For the first time on record, an economic expansion seems to have ended without family income having risen substantially. Most families are still making less, after accounting for inflation, than they were in 2000. For these workers, roughly the bottom 60 percent of the income ladder, economic growth has become a theoretical concept rather than the wellspring of better medical care, a new car, a nicer house — a better life than their parents had.In order to minimize that unpaid chunk of dent -- and minimize the damage -- increased savings over time must be used to pay that debt down. (At a macro level, too, increased savings will mitigate trade imbalances, stabilize the dollar, and reduce our reliance on foreign banks to fund our borrowing.)
Americans have still been buying such things, but they have been doing so with debt. A big chunk of that debt will never be repaid, which is the most basic explanation for the financial crisis. Even after the crisis has passed, the larger problem of income stagnation will remain.
But with the stagnating wages comes a greater reluctance to save and a loss of faith in the traditional "work a lot, save a lot" method to wealth. Instead, people rightly conclude that they will continue to fall behind without supplementing their wages with another form of income. Some try lottery tickets, others apparently try the upscale equivalent -- short-term investing. Felix Salmon takes note of a survey about American attitudes to saving.
Here's a depressing statistic. In a recent Harris survey, 3,866 Americans were asked which things were "extremely important to achieving financial security in your retirement". 39% said that "investing wisely" was extremely important, while just 34% said that saving money during one's working years was.It's not merely the fault of the marketing departments in the financial services industry, though. It's the fault of marketing, period. Advertising works hard to undermine the ethic of saving, making acquiring more goods seem all important and making our faltering wages seem even more inadequate. This works hand in hand, then, with ads touting more credit products. There is virtually no commercial incentive to encourage thrift; that's not where the fat margins are. And prioritizing not having stuff is unlikely to become anything but an alternative lifestyle -- a marginal mode of bourgeois rebellion -- any time soon. Our sense of self is too bound up with what we possess and display; expecting people to consume and acquire less is almost tantamount to asking them to become less of a person.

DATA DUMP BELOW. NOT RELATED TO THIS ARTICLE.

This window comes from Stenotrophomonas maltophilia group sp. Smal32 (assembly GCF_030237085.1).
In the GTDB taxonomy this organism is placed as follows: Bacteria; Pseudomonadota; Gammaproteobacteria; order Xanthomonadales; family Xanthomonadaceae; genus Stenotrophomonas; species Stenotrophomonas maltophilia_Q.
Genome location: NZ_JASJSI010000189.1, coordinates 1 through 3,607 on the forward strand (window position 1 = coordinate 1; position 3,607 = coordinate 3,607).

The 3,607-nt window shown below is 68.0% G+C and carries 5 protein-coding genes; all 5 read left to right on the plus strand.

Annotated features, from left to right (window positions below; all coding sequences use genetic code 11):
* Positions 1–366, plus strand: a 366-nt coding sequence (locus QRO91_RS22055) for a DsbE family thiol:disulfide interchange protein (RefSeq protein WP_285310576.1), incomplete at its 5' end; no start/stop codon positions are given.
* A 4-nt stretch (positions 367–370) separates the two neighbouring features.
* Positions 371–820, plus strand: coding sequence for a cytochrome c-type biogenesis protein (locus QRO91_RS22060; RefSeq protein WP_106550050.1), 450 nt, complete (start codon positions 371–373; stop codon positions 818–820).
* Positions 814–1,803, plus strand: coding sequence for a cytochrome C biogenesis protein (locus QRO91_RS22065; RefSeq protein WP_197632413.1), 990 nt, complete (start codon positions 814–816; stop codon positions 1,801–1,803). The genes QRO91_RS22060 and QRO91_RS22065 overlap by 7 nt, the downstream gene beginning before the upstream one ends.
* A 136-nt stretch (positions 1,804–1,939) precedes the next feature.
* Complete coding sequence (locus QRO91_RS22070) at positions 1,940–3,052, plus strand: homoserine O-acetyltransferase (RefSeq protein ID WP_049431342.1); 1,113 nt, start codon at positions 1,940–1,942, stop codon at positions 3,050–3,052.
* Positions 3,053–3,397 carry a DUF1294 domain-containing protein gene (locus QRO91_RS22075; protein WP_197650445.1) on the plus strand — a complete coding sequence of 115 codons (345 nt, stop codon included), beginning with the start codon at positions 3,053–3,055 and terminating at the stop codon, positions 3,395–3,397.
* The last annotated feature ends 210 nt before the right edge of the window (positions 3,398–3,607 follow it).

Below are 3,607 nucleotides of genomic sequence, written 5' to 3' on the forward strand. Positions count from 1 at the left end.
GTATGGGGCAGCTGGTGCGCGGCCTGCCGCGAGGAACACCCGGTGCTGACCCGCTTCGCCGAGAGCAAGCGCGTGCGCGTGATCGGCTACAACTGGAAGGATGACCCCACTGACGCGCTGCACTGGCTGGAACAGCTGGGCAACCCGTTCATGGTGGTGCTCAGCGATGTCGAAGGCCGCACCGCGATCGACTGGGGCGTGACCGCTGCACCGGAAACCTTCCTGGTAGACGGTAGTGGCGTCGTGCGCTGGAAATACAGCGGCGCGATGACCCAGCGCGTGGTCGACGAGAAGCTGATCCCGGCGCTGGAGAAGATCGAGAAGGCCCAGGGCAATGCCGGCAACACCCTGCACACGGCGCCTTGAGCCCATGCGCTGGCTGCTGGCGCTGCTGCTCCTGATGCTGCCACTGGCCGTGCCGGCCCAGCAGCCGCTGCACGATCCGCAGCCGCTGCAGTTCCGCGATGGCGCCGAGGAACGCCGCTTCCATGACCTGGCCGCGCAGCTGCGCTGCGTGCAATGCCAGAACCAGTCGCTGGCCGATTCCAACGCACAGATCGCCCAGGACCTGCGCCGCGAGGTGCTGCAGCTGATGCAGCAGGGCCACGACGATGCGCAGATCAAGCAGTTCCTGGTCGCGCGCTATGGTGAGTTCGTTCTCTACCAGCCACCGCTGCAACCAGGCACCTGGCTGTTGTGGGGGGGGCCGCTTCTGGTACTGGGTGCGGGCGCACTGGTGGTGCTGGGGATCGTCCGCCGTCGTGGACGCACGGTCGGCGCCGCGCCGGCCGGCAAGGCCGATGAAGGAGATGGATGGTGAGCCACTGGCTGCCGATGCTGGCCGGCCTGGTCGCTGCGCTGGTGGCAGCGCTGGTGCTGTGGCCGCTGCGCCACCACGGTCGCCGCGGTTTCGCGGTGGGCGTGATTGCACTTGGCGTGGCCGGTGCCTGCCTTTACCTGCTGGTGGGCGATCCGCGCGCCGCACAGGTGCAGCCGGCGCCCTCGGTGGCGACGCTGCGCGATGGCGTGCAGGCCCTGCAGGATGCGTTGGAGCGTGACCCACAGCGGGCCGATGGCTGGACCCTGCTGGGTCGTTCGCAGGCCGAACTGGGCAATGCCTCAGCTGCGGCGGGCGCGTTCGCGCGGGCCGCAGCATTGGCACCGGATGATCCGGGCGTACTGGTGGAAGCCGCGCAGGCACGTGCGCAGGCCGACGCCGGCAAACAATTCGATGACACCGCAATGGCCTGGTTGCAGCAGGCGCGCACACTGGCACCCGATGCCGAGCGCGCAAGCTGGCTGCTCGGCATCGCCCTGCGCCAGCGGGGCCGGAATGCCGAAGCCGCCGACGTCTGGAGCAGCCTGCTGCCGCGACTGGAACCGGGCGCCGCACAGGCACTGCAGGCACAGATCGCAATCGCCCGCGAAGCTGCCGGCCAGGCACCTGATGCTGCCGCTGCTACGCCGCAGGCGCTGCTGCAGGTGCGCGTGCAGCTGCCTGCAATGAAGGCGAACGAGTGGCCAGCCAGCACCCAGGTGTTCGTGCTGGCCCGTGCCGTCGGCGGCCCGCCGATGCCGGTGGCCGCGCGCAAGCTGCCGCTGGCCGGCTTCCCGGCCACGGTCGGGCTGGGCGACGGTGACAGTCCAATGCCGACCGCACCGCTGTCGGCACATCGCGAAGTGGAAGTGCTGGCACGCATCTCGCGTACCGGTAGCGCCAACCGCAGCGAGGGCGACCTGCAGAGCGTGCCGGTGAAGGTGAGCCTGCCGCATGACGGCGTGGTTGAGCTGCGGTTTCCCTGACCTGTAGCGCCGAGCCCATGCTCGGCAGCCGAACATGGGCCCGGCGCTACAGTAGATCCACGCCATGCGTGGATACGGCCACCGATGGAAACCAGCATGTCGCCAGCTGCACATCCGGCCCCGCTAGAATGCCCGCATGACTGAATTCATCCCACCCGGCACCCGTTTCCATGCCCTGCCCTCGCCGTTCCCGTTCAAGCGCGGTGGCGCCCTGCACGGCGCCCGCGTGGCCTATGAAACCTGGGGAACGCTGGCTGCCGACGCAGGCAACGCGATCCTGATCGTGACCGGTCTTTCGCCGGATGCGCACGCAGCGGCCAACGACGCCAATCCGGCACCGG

The problem is that while the financial-services industry is very good at marketing and selling investment products, it's very bad at marketing and selling thrift, and living within one's means. After all, the only thing which is marketed more aggressively than investments is credit products.
That's why the government must do what it can to encourage thrift -- mandating an opt-out standard for participation in 401k's for example. But what mainly needs to change is the sense of unfairness that permeates the economy, something that shows up in the class divide between those who earn income through wages and those who earn it through investments. The consensus seems to be this: Working and saving are noble goals, but consuming is what gets people's attention and pins down the sorts of things we are committed to (putting our money where our mouth is). And working is sort of for suckers; having your money work for you is where it is at. Wage earners thought buying houses would make their money work for them -- the house magically doubled their money as property values irrationally increased (creating knock-on wealth effects and encouraging increased consumption). But now that it has become clear that buying houses is simply more consumption, and not investment, the shortfall in national savings is easily recognized as an abyss.